Interview with David Farland

David Farland’s Runelords series of books, published in the US by Tor, is one of the more successful fantasy series currently being published, both critically and in terms of sales. On the Web site for the serieshttp://www.runelords.com, fans postulate what will happen in the next volume in various discussions and polls started by the forum members. The third and most recent book in the series Wizardborn, was published earlier this year, reaching the extended New York TimesBestseller list. The first two books in the series are Runelords: The Sum of All Men and Brotherhood of the Wolf . In the following interview, we discuss the monstrous creatures, The Reavers, the complexities and fun of successful world building and Mr. Farland’s future plans for the series.

Q: Do you have a title for the next book?

A: I’ve got several that I’m toying with, but haven’t decided on a final title yet. I understand that fans at the Runelords web site are calling it “The Adventures of Stompy the Reaver.” I kind of like that, but think my editor would have a heart attack.

Q: Wizardborn focused more on Averan and the growth/development of Raj Ahtan. Will the next book(s) continue to feature those two or will we see more about Gaborn or new characters?

A: The next book will be a big book, with focus on Gaborn, Iome, Averan, Borenson and Myrrima. There may be new characters, but I don’t anticipate that I will put more focus on them.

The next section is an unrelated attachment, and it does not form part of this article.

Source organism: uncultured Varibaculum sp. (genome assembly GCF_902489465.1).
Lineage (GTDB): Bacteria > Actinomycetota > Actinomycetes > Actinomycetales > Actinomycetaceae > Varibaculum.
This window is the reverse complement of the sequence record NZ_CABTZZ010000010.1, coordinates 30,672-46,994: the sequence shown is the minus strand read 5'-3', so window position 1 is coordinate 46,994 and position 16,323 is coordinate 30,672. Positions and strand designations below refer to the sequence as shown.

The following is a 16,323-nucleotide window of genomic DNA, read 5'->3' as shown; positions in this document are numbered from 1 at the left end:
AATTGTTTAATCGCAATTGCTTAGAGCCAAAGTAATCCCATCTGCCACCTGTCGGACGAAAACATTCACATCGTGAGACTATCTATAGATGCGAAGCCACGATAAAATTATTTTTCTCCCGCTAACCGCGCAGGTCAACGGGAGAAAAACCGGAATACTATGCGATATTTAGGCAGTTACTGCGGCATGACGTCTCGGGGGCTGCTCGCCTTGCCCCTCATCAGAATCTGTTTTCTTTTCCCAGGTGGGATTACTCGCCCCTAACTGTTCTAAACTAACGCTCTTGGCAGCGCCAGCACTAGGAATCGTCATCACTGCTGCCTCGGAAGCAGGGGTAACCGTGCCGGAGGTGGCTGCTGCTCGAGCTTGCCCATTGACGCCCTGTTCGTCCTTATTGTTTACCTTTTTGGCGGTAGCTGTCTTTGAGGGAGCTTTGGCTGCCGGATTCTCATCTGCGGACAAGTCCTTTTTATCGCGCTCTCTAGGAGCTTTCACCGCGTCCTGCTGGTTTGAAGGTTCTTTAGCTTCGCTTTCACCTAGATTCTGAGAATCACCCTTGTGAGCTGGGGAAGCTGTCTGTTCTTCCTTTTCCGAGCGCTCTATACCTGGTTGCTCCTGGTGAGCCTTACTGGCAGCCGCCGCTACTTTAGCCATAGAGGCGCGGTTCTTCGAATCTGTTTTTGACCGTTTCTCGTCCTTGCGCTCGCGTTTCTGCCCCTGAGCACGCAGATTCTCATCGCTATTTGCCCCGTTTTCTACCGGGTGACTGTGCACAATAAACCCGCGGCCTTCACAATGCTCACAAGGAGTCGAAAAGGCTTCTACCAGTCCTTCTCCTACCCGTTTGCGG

Q: The two obvious Questions: when can we expect the next book and how many books do you intend the series to be?

A: I plan on finishing book four this summer, so it should be in stores next spring. I don’t like the idea of having an “endless” series. So book four offers a major break in the series. It will finish the tale of Gaborn and Iome, let them draw to a close, and serve as the foundation for a new tale. The next series will feature their children. That series will have five books, I think. It’s a larger tale.

Q: That said, when you complete this series, would you return to the world and maybe tell some stories about Daylan Hammer, Earth King prior to Gaborn or prior human-Reaver encounters

A: I don’t know for sure. I do have a couple of other large stories that I’d like to set in the Runelords world, but I also love world creation, and I think that by the time I finish these two series, I may be ready for another large world to create. Or I could split the difference. I may, for example, set stories in Indhopal, Inkarra, or other more exotic areas in the Runelords world.

Q: The Reavers are a very complex group of creatures. Initially they can be seen as simply malevolent magical beasts. In Wizardborn, we learn a good deal more about them and their society through Averan. What kind of challenges and research did you face when, essentially, you created a “new” creature?

A: As a teen I wanted to be a wildlife biologist, following in my brother’s footsteps. At sixteen I wrote my first book: a text on mammalogy. I used to skip classes in high school and go to Oregon State University to attend classes on marine biology. So, for me, creating new creatures is a blast. Basically, you have to adapt the creature to its environment.

As you may know, we keep finding new types of bacteria on the ocean bottoms near thermal vents. DNA analysis shows that some of these bacteria aren’t related to any other creatures on earth, and many biologists now believe that life may have evolved dozens of times . My basic concept for the Reavers is that they and their kin evolved separately from the plants and animals on their planet’s surface.